Gadus morhua (Atlantic cod), Gadus macrocephalus (Pacific cod)
cod, scrod, whitefish
Decades of intensive fishing of Atlantic cod have led to a dramatic fall in stocks on both sides of the ocean. Scientists believe that we are currently fishing the 10% that remains of the original North America populations, which are at risk of never being able to fully regenerate. Some populations are so reduced that they appear in lists of endangered species at risk of extinction.
Atlantic cod is usually caught using midwater and bottom trawling. Trawl nets catch everything in their path, including endangered sea turtles, juvenile fish, sharks and other marine life. This bycatch is thrown back overboard, dead or dying. Bottom trawling, in which a heavy net is dragged along the sea floor, can also seriously damage marine ecosystems.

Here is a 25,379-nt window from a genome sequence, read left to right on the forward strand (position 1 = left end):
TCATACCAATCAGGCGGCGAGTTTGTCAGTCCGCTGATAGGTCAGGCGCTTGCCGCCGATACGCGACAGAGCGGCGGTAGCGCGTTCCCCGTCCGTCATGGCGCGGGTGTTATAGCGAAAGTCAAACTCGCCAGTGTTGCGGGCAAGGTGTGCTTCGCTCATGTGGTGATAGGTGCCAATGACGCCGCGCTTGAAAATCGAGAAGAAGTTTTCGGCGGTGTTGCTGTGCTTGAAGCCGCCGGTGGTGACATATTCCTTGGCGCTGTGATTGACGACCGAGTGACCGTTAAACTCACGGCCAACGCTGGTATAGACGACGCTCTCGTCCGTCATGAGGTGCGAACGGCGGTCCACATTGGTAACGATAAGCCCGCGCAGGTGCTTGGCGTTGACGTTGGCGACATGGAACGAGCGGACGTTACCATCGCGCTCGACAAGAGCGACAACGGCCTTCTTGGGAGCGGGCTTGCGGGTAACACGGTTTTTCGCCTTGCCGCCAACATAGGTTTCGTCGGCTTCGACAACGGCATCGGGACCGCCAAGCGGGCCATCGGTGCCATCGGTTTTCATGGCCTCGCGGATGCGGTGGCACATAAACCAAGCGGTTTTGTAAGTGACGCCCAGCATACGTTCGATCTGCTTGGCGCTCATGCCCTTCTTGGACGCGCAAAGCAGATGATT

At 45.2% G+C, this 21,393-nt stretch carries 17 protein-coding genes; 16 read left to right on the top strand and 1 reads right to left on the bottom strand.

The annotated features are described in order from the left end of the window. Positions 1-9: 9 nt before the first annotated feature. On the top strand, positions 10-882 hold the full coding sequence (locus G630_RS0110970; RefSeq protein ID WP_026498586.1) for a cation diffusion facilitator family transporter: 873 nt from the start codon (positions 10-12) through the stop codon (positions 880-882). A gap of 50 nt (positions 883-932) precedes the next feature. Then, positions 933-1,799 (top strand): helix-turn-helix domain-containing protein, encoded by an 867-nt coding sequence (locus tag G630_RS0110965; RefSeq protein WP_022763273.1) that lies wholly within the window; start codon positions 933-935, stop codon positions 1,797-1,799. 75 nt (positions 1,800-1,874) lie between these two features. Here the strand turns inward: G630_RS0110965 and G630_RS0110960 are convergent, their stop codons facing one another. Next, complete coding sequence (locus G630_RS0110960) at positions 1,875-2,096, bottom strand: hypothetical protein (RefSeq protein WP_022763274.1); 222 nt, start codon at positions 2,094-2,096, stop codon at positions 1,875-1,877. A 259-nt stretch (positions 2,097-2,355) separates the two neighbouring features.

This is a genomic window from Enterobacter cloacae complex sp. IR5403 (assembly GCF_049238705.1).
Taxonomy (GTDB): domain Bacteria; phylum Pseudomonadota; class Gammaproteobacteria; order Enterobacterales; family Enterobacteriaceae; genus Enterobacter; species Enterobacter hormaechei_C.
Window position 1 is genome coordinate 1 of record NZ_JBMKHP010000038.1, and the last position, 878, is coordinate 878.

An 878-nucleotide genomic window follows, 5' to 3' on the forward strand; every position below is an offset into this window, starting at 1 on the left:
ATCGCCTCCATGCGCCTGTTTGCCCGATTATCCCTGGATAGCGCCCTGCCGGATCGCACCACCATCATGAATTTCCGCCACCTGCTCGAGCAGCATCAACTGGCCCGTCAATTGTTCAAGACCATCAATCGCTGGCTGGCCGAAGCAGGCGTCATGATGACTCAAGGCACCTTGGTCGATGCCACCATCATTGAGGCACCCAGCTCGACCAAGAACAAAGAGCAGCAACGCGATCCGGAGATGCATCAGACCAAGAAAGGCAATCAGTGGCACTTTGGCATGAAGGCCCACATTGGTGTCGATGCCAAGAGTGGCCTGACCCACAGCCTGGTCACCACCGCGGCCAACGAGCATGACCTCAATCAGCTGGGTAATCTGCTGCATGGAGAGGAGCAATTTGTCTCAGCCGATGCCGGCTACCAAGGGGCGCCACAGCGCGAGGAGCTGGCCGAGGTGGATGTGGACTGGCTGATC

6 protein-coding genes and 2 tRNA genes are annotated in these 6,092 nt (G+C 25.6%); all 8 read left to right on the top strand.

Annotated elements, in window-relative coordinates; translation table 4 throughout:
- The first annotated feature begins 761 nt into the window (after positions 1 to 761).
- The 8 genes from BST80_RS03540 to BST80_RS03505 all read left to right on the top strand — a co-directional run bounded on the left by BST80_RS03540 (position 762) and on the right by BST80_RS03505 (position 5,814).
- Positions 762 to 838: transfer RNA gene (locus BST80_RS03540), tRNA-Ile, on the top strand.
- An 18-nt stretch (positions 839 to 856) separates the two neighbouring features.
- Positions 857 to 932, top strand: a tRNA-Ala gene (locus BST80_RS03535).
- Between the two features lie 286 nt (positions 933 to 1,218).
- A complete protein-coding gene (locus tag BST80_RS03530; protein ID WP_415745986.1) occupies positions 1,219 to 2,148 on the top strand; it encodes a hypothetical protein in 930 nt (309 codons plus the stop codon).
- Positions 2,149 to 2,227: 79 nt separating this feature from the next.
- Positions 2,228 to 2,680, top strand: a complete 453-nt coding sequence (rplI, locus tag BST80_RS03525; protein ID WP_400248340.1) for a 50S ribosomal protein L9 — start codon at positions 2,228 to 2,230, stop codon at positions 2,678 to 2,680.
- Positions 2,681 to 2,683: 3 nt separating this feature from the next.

A tiny proportion of cod is caught using fishing lines, a method which does not harm the seabed environment and creates much less bycatch.
Advice and Alternatives
Given the precarious situation of the stocks and the serious damage caused by trawl fishing, do not buy Atlantic or Pacific cod (Gadus macrocephalus) caught using this method. In general, Pacific cod is more abundant than Atlantic, and so should be preferred. When available, cod caught with longlines (preferably using techniques that protect sea birds from accidental capture) is a better choice which minimizes harm to the environment. Certified organic farmed cod can be another valid option.
Consult online guides for sustainable alternatives in your region.
Marine Conservation Society Fishonline
Monterey Bay Aquarium